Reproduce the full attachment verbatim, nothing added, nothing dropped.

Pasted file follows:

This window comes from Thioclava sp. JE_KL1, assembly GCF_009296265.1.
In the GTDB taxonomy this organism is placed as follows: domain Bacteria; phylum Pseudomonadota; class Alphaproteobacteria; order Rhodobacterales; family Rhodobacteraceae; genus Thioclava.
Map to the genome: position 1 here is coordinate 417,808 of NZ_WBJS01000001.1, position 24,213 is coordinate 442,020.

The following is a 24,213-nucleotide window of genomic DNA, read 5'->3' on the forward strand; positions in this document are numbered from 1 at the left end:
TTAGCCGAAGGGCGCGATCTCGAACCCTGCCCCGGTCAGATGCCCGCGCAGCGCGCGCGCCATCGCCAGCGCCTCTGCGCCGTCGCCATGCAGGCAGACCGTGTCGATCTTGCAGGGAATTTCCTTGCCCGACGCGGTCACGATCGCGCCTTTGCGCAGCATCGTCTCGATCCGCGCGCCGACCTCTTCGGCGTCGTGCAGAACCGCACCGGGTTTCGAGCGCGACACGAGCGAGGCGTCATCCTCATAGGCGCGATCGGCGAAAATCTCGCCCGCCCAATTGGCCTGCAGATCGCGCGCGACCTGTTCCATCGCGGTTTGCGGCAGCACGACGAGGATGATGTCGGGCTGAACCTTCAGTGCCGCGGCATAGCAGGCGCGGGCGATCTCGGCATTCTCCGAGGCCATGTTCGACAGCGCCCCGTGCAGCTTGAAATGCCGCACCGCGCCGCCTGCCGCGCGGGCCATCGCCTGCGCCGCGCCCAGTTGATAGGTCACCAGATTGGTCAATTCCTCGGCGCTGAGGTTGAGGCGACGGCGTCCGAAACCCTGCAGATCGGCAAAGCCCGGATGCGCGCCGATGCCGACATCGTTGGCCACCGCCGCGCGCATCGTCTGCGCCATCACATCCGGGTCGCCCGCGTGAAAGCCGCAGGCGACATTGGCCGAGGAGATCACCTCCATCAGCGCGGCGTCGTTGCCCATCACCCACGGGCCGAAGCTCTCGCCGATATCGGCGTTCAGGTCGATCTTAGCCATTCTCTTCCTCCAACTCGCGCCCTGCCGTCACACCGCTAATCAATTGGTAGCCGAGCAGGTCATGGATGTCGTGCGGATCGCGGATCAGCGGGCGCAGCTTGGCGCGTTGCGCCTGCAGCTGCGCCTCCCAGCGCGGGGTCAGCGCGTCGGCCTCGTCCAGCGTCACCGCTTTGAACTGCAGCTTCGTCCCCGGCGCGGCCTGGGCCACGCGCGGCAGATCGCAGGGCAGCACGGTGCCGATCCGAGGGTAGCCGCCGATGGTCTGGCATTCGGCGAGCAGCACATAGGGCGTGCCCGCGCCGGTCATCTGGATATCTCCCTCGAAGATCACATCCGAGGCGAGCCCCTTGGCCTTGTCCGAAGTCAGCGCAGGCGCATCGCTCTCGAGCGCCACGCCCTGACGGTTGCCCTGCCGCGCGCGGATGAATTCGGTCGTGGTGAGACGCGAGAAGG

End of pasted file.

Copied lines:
This window comes from Thioclava sp. JE_KL1, assembly GCF_009296265.1.
In the GTDB taxonomy this organism is placed as follows: domain Bacteria; phylum Pseudomonadota; class Alphaproteobacteria; order Rhodobacterales; family Rhodobacteraceae; genus Thioclava.
Map to the genome: position 1 here is coordinate 417,808 of NZ_WBJS01000001.1, position 24,213 is coordinate 442,020.

The following is a 24,213-nucleotide window of genomic DNA, read 5'->3' on the forward strand; positions in this document are numbered from 1 at the left end:
TTAGCCGAAGGGCGCGATCTCGAACCCTGCCCCGGTCAGATGCCCGCGCAGCGCGCGCGCCATCGCCAGCGCCTCTGCGCCGTCGCCATGCAGGCAGACCGTGTCGATCTTGCAGGGAATTTCCTTGCCCGACGCGGTCACGATCGCGCCTTTGCGCAGCATCGTCTCGATCCGCGCGCCGACCTCTTCGGCGTCGTGCAGAACCGCACCGGGTTTCGAGCGCGACACGAGCGAGGCGTCATCCTCATAGGCGCGATCGGCGAAAATCTCGCCCGCCCAATTGGCCTGCAGATCGCGCGCGACCTGTTCCATCGCGGTTTGCGGCAGCACGACGAGGATGATGTCGGGCTGAACCTTCAGTGCCGCGGCATAGCAGGCGCGGGCGATCTCGGCATTCTCCGAGGCCATGTTCGACAGCGCCCCGTGCAGCTTGAAATGCCGCACCGCGCCGCCTGCCGCGCGGGCCATCGCCTGCGCCGCGCCCAGTTGATAGGTCACCAGATTGGTCAATTCCTCGGCGCTGAGGTTGAGGCGACGGCGTCCGAAACCCTGCAGATCGGCAAAGCCCGGATGCGCGCCGATGCCGACATCGTTGGCCACCGCCGCGCGCATCGTCTGCGCCATCACATCCGGGTCGCCCGCGTGAAAGCCGCAGGCGACATTGGCCGAGGAGATCACCTCCATCAGCGCGGCGTCGTTGCCCATCACCCACGGGCCGAAGCTCTCGCCGATATCGGCGTTCAGGTCGATCTTAGCCATTCTCTTCCTCCAACTCGCGCCCTGCCGTCACACCGCTAATCAATTGGTAGCCGAGCAGGTCATGGATGTCGTGCGGATCGCGGATCAGCGGGCGCAGCTTGGCGCGTTGCGCCTGCAGCTGCGCCTCCCAGCGCGGGGTCAGCGCGTCGGCCTCGTCCAGCGTCACCGCTTTGAACTGCAGCTTCGTCCCCGGCGCGGCCTGGGCCACGCGCGGCAGATCGCAGGGCAGCACGGTGCCGATCCGAGGGTAGCCGCCGATGGTCTGGCATTCGGCGAGCAGCACATAGGGCGTGCCCGCGCCGGTCATCTGGATATCTCCCTCGAAGATCACATCCGAGGCGAGCCCCTTGGCCTTGTCCGAAGTCAGCGCAGGCGCATCGCTCTCGAGCGCCACGCCCTGACGGTTGCCCTGCCGCGCGCGGATGAATTCGGTCGTGGTGAGACGCGAGAAGG